Newspaper Archive of
Arkansas Catholic
Little Rock, Arkansas
April 1, 1911     Arkansas Catholic
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April 1, 1911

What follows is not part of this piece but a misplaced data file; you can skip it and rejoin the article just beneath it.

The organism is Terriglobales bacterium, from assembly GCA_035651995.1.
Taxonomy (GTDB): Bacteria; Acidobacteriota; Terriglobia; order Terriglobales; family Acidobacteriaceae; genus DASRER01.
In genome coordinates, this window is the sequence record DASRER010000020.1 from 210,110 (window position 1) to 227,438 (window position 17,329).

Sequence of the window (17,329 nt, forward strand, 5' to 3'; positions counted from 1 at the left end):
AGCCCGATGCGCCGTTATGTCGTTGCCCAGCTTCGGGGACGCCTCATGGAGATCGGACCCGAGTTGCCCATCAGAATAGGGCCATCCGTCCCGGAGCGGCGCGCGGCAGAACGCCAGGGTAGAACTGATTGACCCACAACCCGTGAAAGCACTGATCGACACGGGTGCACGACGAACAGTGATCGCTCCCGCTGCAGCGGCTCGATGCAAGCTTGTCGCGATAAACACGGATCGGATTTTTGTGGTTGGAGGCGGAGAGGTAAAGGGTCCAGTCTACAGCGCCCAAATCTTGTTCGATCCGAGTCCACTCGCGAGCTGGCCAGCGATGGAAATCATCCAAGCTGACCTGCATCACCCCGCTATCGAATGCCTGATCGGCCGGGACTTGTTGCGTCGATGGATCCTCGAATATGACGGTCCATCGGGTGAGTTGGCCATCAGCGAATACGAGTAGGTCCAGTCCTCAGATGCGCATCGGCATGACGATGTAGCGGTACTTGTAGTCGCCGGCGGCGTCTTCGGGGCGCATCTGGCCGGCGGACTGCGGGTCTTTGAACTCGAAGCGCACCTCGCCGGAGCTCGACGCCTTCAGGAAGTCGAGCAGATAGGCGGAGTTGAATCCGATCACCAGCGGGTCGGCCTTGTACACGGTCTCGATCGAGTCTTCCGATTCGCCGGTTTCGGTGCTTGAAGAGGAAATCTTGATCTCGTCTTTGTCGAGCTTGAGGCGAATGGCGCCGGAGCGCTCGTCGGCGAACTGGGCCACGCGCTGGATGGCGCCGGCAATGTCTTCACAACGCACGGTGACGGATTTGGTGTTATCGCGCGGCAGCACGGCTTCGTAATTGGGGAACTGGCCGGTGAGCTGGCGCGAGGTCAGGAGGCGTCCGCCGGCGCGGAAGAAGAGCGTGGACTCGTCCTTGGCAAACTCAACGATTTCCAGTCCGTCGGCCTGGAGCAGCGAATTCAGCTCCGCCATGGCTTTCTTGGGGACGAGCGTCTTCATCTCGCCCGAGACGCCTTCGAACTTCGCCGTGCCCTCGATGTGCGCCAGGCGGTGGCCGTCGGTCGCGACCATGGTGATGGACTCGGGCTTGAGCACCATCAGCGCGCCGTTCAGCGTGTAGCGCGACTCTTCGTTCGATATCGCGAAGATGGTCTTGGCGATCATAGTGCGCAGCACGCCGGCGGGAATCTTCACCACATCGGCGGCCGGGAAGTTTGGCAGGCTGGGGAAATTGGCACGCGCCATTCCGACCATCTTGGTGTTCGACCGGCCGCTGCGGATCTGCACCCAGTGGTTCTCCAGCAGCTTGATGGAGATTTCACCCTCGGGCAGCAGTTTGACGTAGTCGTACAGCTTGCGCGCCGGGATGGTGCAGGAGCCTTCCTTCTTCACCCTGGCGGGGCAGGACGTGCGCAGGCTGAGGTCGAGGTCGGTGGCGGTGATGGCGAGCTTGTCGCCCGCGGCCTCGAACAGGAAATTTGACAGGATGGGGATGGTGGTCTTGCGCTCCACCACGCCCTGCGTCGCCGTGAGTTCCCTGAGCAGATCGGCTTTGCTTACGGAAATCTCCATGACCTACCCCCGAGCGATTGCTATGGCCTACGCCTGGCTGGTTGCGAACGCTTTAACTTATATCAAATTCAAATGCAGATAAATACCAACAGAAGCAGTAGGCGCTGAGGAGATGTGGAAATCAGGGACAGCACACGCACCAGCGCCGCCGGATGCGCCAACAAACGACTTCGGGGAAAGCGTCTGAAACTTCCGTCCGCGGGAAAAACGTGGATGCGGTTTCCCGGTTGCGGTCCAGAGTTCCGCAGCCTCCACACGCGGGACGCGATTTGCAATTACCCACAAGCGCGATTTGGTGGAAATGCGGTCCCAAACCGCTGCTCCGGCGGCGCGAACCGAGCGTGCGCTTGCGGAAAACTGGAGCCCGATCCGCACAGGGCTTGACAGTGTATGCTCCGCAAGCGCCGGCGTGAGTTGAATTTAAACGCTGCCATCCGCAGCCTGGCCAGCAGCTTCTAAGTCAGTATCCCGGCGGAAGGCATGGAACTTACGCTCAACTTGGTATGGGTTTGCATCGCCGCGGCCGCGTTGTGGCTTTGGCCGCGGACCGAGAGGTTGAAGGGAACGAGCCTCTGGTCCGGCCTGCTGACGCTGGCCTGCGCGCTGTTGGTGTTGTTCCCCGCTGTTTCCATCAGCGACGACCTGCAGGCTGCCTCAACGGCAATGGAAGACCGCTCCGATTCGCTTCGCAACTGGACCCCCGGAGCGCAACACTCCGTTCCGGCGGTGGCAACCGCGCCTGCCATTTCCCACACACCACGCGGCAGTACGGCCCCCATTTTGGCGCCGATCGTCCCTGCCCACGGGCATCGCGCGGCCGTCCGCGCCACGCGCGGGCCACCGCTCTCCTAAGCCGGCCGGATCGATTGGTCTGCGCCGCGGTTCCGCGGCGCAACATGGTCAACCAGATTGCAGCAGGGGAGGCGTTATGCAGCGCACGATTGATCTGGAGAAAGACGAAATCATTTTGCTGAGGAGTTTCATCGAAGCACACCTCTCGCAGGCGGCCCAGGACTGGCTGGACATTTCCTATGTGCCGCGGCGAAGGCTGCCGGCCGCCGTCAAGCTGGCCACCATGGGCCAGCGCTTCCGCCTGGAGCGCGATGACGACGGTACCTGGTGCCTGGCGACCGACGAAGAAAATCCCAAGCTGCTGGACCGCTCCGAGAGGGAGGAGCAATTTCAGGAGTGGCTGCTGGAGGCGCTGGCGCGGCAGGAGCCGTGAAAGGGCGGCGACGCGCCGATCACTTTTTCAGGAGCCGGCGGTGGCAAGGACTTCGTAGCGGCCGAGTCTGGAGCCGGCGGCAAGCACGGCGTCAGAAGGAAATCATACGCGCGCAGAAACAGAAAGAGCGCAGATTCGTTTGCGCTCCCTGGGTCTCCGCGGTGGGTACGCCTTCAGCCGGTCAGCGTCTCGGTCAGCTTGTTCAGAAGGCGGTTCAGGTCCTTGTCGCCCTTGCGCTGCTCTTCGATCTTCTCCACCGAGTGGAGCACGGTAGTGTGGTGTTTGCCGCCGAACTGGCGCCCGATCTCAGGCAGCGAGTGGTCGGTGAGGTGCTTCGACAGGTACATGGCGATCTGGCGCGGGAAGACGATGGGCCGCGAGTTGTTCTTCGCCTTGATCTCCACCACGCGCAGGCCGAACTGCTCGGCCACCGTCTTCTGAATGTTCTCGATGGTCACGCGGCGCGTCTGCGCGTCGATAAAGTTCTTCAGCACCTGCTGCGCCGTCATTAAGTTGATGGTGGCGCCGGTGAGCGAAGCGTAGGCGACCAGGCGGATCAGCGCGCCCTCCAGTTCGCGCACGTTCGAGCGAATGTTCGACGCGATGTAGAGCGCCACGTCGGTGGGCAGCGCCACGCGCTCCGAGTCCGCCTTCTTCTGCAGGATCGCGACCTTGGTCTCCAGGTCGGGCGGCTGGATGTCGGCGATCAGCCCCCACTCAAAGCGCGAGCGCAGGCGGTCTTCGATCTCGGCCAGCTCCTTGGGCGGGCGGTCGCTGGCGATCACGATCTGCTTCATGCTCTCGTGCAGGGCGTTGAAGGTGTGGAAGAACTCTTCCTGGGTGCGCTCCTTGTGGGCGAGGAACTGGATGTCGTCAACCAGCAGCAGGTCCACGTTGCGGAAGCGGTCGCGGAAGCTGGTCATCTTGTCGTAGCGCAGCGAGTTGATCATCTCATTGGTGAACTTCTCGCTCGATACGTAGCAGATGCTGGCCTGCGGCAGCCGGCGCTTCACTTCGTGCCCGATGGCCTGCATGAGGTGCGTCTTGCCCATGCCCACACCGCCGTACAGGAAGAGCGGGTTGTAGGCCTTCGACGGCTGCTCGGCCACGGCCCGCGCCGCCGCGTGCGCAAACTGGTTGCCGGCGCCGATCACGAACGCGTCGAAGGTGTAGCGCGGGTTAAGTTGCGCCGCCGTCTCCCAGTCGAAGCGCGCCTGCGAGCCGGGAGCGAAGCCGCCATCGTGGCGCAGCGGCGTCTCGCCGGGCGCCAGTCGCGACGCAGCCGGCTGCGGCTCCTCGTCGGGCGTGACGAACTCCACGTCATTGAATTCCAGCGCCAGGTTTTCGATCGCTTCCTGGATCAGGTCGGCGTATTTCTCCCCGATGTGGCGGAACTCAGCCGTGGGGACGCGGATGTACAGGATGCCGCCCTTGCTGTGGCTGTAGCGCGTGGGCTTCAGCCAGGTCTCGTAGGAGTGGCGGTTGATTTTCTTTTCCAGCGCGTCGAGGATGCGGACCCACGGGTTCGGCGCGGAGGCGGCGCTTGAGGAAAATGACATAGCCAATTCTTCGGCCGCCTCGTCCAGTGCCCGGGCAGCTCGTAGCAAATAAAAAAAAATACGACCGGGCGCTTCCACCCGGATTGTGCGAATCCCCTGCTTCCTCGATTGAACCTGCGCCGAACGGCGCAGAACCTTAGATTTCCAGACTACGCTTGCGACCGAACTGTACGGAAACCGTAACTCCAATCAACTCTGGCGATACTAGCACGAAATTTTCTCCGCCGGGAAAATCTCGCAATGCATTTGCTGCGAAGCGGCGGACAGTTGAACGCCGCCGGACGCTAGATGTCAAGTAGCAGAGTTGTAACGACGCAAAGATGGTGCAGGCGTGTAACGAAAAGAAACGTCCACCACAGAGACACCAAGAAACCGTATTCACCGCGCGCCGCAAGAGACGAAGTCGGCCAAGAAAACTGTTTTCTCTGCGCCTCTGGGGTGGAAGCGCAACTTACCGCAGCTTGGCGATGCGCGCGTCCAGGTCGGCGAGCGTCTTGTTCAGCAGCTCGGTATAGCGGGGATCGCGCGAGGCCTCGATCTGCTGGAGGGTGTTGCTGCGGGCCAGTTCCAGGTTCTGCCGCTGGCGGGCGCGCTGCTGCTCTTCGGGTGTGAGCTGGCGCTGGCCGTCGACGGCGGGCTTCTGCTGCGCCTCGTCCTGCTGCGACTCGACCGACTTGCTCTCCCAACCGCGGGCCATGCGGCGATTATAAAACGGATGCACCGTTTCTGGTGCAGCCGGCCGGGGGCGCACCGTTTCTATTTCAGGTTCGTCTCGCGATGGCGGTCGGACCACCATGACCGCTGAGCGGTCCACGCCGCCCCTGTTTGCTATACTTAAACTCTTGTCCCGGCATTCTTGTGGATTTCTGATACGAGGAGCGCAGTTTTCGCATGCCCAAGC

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Saturday, Apl 1, 1911 THE SOUTHERN GUARDIAN Page rtv,, H I I I II I I II I OFFICERS SAM W REYBURN President E. G. THOMPSON Vice President GEORGE B. ROSE Vice President MOORHEAD WRIGHT Vice Pres.and Treas. C. P. PERRIE Secretary c CAPIT,qL &SURPLUS $350,000.00 DEPOSITS OVER $1.000.000.00 A Religion To Keep My Health To Do My Work To Earn To Save Thereby am I assured Happiness Persons of this religion are cus- tomers of this Bank Rev. P. H. Boyle, the eloquent pastor of St. Edward's, Texarkana, enlight- ened and delighted his congregation with a series of most effective and interesting instructions on ecclesiastical authority. The discourse on episcopal authority was particularly cogent and instructive. In referring to his Lordship's recent pastoral he said they are bard signs of the times when our prelates are forced to appeal to their people for a proper recognition of their God-given authority. Did the people fully ap- preciate their position in regard to their chiep pastor, such an appeal would be unnecessary. For in recognizing in the episcopate the succession and con- tinuance of the apostolate they would readily realize that the bishops of the hour are the apostles of our er, since: they stand in exactly the same relation i to their people as did Jhmes, the Less- er, to the flock at Jerusalem, St. Paul to the Corinthians. The injunction of Christ to his apostles to shake the dust from their feet in testimony against those who would not receive them, with the threat of a more len- ient verdict for Sodom and Gomorrah on the very day of judgment than for such ungrateful people, was so vividly depicted that a hush of awe spread over the entie audience. The symbolic signification of the crozier and ring, the insignia of epis- copal jurisdiction and authority, was clearly set forth, and the prescribed homage of kissing the episcopal ring forcibly impressed upon the hearers. The ladies of St. incent's Aid at their last meeting planned a series of small entertainments called the "mer- ry-go-round," for the purpose .of sup- plying the deficit in their annual ex- pense. The first hostess asks ten la- dies to bring a stipulated sum each i in turn inviting ten others, contribut- ing indefinitely. With the interest of numbers a nice sum may in this way be obtained. The President. of the Aid, Mrs. R. E. Farrell, entertained the ini- tial ten at her home most hospitably on Tuesday afternoon. Tuesday at 10 o'clock a solemn req- uiem mass was celebrated in the ca- thedral for the repose of the soul or Roy. Dennis O'Hearne, who died last week in Rochester, N. Y., after an ill- ness of years. Father O'Hearn was former president of Little Rock Col- lege and is held in beloved memory by those who knew him. Bey. Herbert Heagner, the present president of the college, served as celebrant and Fath- ers Shanahan and Aretz as deacon and subdeacon. The Arkansas Retail Hardware As- sociation held its twelfth annual con- vention in Little Rock Monday and Tuesday of this week. Mayor-elect Chas. E. Taylor, who far years was president of the association, on behalf of the Chamber of Commerce wel- comed them in fitting remarks that signified .a common interest. r. It. L. Remmel, on behalf of the Board ot Trade, dwelt upon the actual and po- tential growth of the state. He drew attention to the fact that "of the 53 exhibits, 14 states, and of the 100 advertisers, 21 states were represent- ed, sufficient proof that the possibili- ties of Arkansas are becoming widely known. W. A. Jackson of Dardanelle was elected president and J. Haralson. of Augusta vice president. A main feature was the question box, from which varied information upon indus- trial topics was given. The State As- sociation was followed by the National Retail Hardware Association, which convened on Wednesday, its first meet- ing in the South. There were about , i I It[ H / .... 500 delegates, including the president, H. L. McNamara, of Janesville, Wls., and Secretary M. L. Corey of Argus, Ind. Governor George W. Donaghey in behalf of the state, and Acting Mayor John S. Odom, in behalf of th city, delivered the addresses of welcome. The exhibits were well worth the time and study of visitors, ranging from tim Dalton adding, listing and calcu- lating machines of immense value tn the business world, to the manufac- ture ad use of earborundrum, which is replacing emery for abrasive pur- poses and fire clay for a refractory material, and which has become of great value to gem cutters. These ex- hibits ranged from the planter, plow and most improved automobiles to the domestic side of life in aluminum kitchen utensils and percolator dem- onstrations. Aside from their educa- tional value all were practical, minim- izing as they do physical energy, which: is the demand of the age. LITTLE ROCK--This city has made more important improvement the past l three years than in all her previous history, especially in reference to street and sidewalk pavements, which neces- sarily imply grading, curbing and other accompaniments. The Confederate re- union ext month may be thanked for the extraordinary activity that is man- ifested everywhere in the city, not only in fundamental things like streets and sidewalks, but also in the beautifying of everything artistically. The beauty spots along Capitol avenue and the foreground of the capitol itself shows the work of the landscape artist and will be one of the factors to attest to the eye of the thousands of visitors who come that Lit.tie Rock is certainly entitled to be called the City of Roses. If we had a Confederate reunion every year for a while Little Rock would become the most beautiful and attrac- tive city in the world. PUBLIC STENOGRAPHER. All kinds of stenographic work, fae simile typewritten letters and official reporting. Miss Mary A. Fein, 301-302 Southern Trust Building. HOW ARKAISAS WAS SAVED TO THE NATION And while we think of it--several years ago, on a visit to New Orleans to study her famous battlefield, we pub- lished a statement in regard to that great battle: We spoke of ving een in he Howard library a published in- terview wlt.h Governor William All.on of Ohio, in effect that General Jackson had, during his lifetime, told Governor Allen that instead of the battle being a useless shedding of blood, since peace had Mready been declared, it really saved to us the Louisiana Purchase writes John Trotwood Moore. We find upon investigation that the intervi.ev was taken by David Buell, the historian and au.thor of a new Life of Jackson --one of the best of them--and we find he has embodied in it his "Life of An- drew Jackson." We quote from it as follows: "In the fall df 1875 the author, then a staff correspondent of the Missouri Republican, visited Governor William Allen of Ohio at his farm near Chilli- cothe. During the visi,t, which was of three days' duration, the veneraMe statesman's conversation--wben not upon agricultural subjects--"was nainly I reminiscences of is earliest public life. All was interesting; some of it historic- ally valuable, particularly those parts relating to the British invasion of Lou- isiana and the Northwest boundary questionwhieh latter topic may be !brought forward its its appropriate place. McClerkin's Drug Store SEVENTH AND MAIN Carries at all times a complete line of Sick Room Supplies. Our Prescription Department is in the hands of competent registered pharmacists, and your prescription will be filled just as the doctor wrote it. Telephone us your wants and our messenger service will de- liver same promptly. TELEPHONE 576 II "What Governor Allen said on he former subject we reproduce here, ex- actly it was prin,ted in 1875: " 'Near the end of General Jack- son's second administration, and short- ly after the admission of Arkansas to the Union, I, being senator-elect from Ohio, went to Washington to take the seat on Marh 4. " 'General Jackson--he always pre- ferred to be caled General rather than Mr. President, and so we always addressed him by his miliary title--- General Jackson invited me to lunch with trim. No sooner were we seated than he said: "Mr. Allen, let us take a little drink to the new star in the fiag--Arkansasl " This ceremony being duly observed, the general said: "Allen, if there had been disaster instead of victo T at New Orleans, there never would .have been a Stae of ArRan- sas. ' ' " 'This, of course, interested me, and I asked, ."Why do you say that, general ? ' ' " 'Then he said that if Pakenhan had taken New Orleans, he British would have claimed and hMd the whole Louisiana Purchase. But I said: "You know, General Jackson, that the treaty of Crhent, which had been signed fif- teen days before the battle, provided for restoration of all territory, places and possessions aken by either nation from tile other during the war, with certain unimportant exceptions.' " 'Yes, of course,' he replied. 'But the minutes of the conference at Ghent as kept by Mr. Galls,in represent the British commissioners as declaring in exact words: " 'We do not admit Bonaparte's cons,me,ion of the law of nations. We cannot accept it in relation to any subject-matter before us.' " 'At that moment,' pursued General Jackson, 'none of our commissioners knew what the real eaning of these words was. When they were uttered the British commissioners did not know it. Now, since I have bern chief mag- istrate, I .have learned from diplomatic sources of he most unquestionable au- thority that the British ministry did not intend the treaty of Ghent to ap- ply to the Louisiana Purchase at all. The whole corporation of them from 1803 to 1815--Pitt, the Duke of Port - lnd, Grenville, Perce*al, Lord Liver- pool and Castlereagh, denied the legal right of Napoleon to sell Louisiana to us, .and hey held, therefore, chat we l had no right to th,a territory. So you see, Allen, that the words of r. Goal- burn on behalf of the British commis- sioners, which I have quoted to you from Albert Gallatin's minutes of the conference, had a far deeper sifinifl- canoe fhan our commissioners could pen, etrate. hose words were mean,t to lay the foundation for a Maim on the Louisiarm Purchase entirely external to the provisions of th.e treaty of Ghent. And in that way th,e British govern- met was signing a treaty with one ,hand in front while ith the other hand behind its back was dispatching Pack- enha.m's army to seize the fairest of our possessions. ' " 'You can also see, my dear Wil- liam,' said tlm old general, waxing warm (having once or twice during the luncheon toasted he new star), 'you can also see what an awful mess such a si,tuation would have been if ,.he Brit- ish program ,had been carried out in full. Bu Providence willed otherwise. All the tangled web that the cunning of English diplomacy could weave around our unsuspecting commissioners at Ghen was torn to pieces and soaked with British blood in h.alf an hour at lew Orleans by the never-missing rifles of my Tennessee and Kentucky pio- nevs. And tha ended it. British di- plomacy could do wonders, but it could not provide against such a contingency as that. The British commissioners could thrn sand in the eyes of ours at Ghent, but they couldn't belp the cold lead that my riflemen sprinkled in the faces of their soldiers at New Orleans. iXTow, Allen, you h.ave the whole story, low you know why Ar- kansas was saved at ew Orleans. Let's take another little one. '" This puts history in a new light. HOW ELIZABETH SHUT THE SCHOOLS. Roy. Thee. McMillan, C. S. P., in ew York Freeman's Journal. For some time past it has been re- arded as permissible for High Church Anglicans to use their right of private .udgment in condemning he legisla- tion of Henry VIIL and his daughter Elizabeth by which the Church of England became subject to' the dicta-i tion of the civil power. Their loyalty to the reigning sovereign of England is never brought into question because of their censure of royal malefactors in bygone days. Gladstone's famous oration when introdusing his Homo Rule bill was in direct opposition to the teaching given him in childhood, and during his brilliant career at Ox- ford. He rose superior to the .heritage of hatred for the Irish, which still l elouds the vision of many otherwise fair-minded Britons, even among Cath- olic members of the Tory party. W,hen Gladstone urged the British Parliament to concede home rule .he voiced he long-suppressed convictions of the ex- iled princes who were denied the right to live as freemen in their native land, It seems like the irony of fate, or better still, a peculiar dispensation of Providenc'e, tlmt Dr. Douglas Hyde, though identified with the Protestant Ascendency which banished the school- masters, should have brought to light the religious "Songs of Connaeht." These songs in Gaelic were the re.em- ery gems whispered by the dying lips o2 martyrs for the fith, and transmit- ted from generation to generation en- I shrined in the hearts of the people, un- able to get .access to the wrltten page of their ancient literature. A similar work has been undertaken by another non-Catholic, lfrs. Alice Stopford Green, in her volume called "The. Making of Ireland," published by Maemillan Co. (second edition, 1909). The period--chosen for her critical investigation extends from the year 1200 to 1600, and her oplous bib- liography shows a vast amount of orig- inal researh. With confidence she ap- peals to the ancien documents in sup- port of her assertion that the people of Ireland have been in their subju- gation debarred from the very sources of learning, and from the records of their civilization before tile immense destruction of the Tudor wars. She re- jects as untrustworthy nearly all the modern English versions of Irish his- tory. English historians are urged o display a spirit of long-delayed justice by making new text-books for their schools and universities. In the follow- ing strong words she presents a demand for the scientific study of Irish I history:   __ Snodgrass & Bracy Enthusiastic Over[ the Success of Honest ohn Truss. I Ihey are convinced that this particu. I lar truss, w!mn properly fitted, is su- perior to all others. Not a single one leaves their store except with the us. i derstanding that it belongs to Sued- grass & Bracy if not satisfactory. They l also make a specialty of Abdominal Bolts, Elastic Hosicry Knee Caps, Ank-[ lets, etc., Shoulder Braces, Suspen- sories, sick room necessities, etc. Write or phone Snodgrass & Bracy. Ozark Opportunities DRY GOODS. Clean, first-Mass ktock, good for town of 50,000 or under; doing strictly cash, prosperous business; good lo- cation, in good town. Owner retiring with a wad. A $20,000 investment; sold only on inventory. Easy terms no trade. Write for particulars. TLMBER IuND. Body of about 1,200 aeres ellow pine and oak; will eat approximate- ly 14,000,000 feet; easy to haul to track; timber in tree worth double price askad$1O.0O per acrehalf cash, balance in one and two years. Investment better than a bank. RIVER BOTTOM PARM. 240 acres; good cattle or sheep prop- ositlon; north of cattle quarantine line. Price, $30 per acre;half cash, balance in one, two and three years. Valuable water power, HOTEL. Modern, up to date; 100 rooms; 50 with private baths; choice location. Price and terms on application. 0A,IRY :FARM. 140 acres, close in; well watered; good pasture ; necessary utensils ; gas- oline engine, wagons, horses, and 16 one;half and three-quarter Jerseys. Price, $3,000; half cash, balance in one, two and three years. POLK 0UNY Y.dND. 486 acres, well timbered--yellow pine and oak; seven miles from railroad. Price, $5 per acre; half cash, bal- ance in ona and two years. SMAI TRAOTS. Close in. good for fruits, berries and chleken. eVrito me; I may have just what you've been looking for. HEALTH RESTORER. The Ozark country of northwest Ar- kansas is one vast sanitarium for the cure of suffering humanity. You get wcl[ while the crop grows and the hen hatches. Address, 21 Spring Street EURK. SPRINGS, : : ARK.AISAS Drugs We can deliver Anything in the Line Special Agents for The "Rexal Remedies" Vinol Crazy, Gibson and Other Mineral Waters By Cae or Bottle Mail Orders Ueave on First Train Phone 1006 Holman i ,111 iii , Drufl Co. Markham and Victory Sts. LITTLE ROCK, ARK. i:::;:' Kn ox Tailored Ha00s THE WORK OF ARTISTS RATHER THAN ARTISANS The prodactions of an Artisan can be reproduced The work of an Artist can be copied. The Artist puts in individualitp. Knox Tailored and Semi-Trimmed Hats are Ex- clusive-the work of Artists. Even the Straws from which thep are made are Exclusivelp Knox. Fop's Millinerp 322 MAIN ST. Little Rock, Arkansas TI-IE BELLS OF IRELAND. Hark, list to the bells in the Land of the Shamrock; What news on the breeze do they bring us today From Dublin to Blarney, from Cork to Killarney, They ring with a triumph that none can gainsay. O'er heather-clad mountains, o'er sil- very fountains, O'er rivers once red wih the blood of the Dane, O'er heaven kissing hills, o'er sweet- smiling farms O'er cot and o'er palace the sound is the same. The robin may sing to that beautiful chiming, The lark to that sounding may tune "I, its song; The wild goose may chirp to the march of that rhyming, And the cuckoo those echoes may help to prolong; But the ",ingling of Calvin, the clanging of Henry, The banging of Luther and his bung- ling of lies, The dancing and prancing of proud Queen Elizabeth, With those sweet Irish bells could ne'er harmonize. That sound that went forth .long ago from those abbeys, Where the moss and the ivy now fond- ly entwine, Where the arches are broken, the altar i deserted And the monks in the sleep of their master recline Comes now to our ears from those newly-built temples Which fast by the ruins of the abbeys now stand Telling loud to the world Erln still holds the title "Of scholars and sain that thrice blessed land. Then ring .on, sweet bells in the Land of the Shamrock, That message of peace which St. Pat- rick first bore That message for which the Soggarth of Ireland Gave tlmir lives and their blood in the dark days of yore I Ring on, that the world may feel con- viction The truth of the lesson you've sounded so long, Ring on, and may Heaven in sweet benediction make louder your hime as the ages roll on. --Roy. F. g. Higgins. Patronize Southern Guardian Adver- tisers. /00ERVICE @ That's What We Give [] Any Hour Night or Day Whatever Your Smallest Want Phone 96 Zelsler's PHARMACY OPEN ALL THE TIME THE ENGLAND NATIONAL BANK Capital, $100,000,00 J. E. England, President Jacob Niemeyer, Vice Pres. J. E. England, Jr. Cashier Zdttle Rock, :: :: :: Arkansas , , , ,,, THE ABELES DECORATING Would ,/lppreciate Your Trade 702 Main St. COMPANY / Telephone 3852